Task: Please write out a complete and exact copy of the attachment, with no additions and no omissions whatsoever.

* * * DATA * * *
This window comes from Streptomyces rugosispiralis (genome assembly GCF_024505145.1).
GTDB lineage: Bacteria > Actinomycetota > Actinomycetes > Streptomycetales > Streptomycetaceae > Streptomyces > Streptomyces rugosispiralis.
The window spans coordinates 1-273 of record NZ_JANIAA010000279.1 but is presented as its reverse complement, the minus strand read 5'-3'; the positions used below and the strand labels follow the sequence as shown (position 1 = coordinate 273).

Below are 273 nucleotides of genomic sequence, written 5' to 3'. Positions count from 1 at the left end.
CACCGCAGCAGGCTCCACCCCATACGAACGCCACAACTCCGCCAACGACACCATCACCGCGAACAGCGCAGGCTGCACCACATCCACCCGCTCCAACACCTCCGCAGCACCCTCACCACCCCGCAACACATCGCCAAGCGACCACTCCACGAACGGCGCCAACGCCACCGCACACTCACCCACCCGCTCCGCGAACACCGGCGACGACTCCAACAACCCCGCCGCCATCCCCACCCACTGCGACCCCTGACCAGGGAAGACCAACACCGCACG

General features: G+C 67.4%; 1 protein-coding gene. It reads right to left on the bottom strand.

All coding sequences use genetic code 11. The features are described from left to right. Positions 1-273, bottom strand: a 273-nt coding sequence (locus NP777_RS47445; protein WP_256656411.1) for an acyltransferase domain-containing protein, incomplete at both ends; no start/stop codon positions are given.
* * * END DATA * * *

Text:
This window comes from Streptomyces rugosispiralis (genome assembly GCF_024505145.1).
GTDB lineage: Bacteria > Actinomycetota > Actinomycetes > Streptomycetales > Streptomycetaceae > Streptomyces > Streptomyces rugosispiralis.
The window spans coordinates 1-273 of record NZ_JANIAA010000279.1 but is presented as its reverse complement, the minus strand read 5'-3'; the positions used below and the strand labels follow the sequence as shown (position 1 = coordinate 273).

Below are 273 nucleotides of genomic sequence, written 5' to 3'. Positions count from 1 at the left end.
CACCGCAGCAGGCTCCACCCCATACGAACGCCACAACTCCGCCAACGACACCATCACCGCGAACAGCGCAGGCTGCACCACATCCACCCGCTCCAACACCTCCGCAGCACCCTCACCACCCCGCAACACATCGCCAAGCGACCACTCCACGAACGGCGCCAACGCCACCGCACACTCACCCACCCGCTCCGCGAACACCGGCGACGACTCCAACAACCCCGCCGCCATCCCCACCCACTGCGACCCCTGACCAGGGAAGACCAACACCGCACG

General features: G+C 67.4%; 1 protein-coding gene. It reads right to left on the bottom strand.

All coding sequences use genetic code 11. The features are described from left to right. Positions 1-273, bottom strand: a 273-nt coding sequence (locus NP777_RS47445; protein WP_256656411.1) for an acyltransferase domain-containing protein, incomplete at both ends; no start/stop codon positions are given.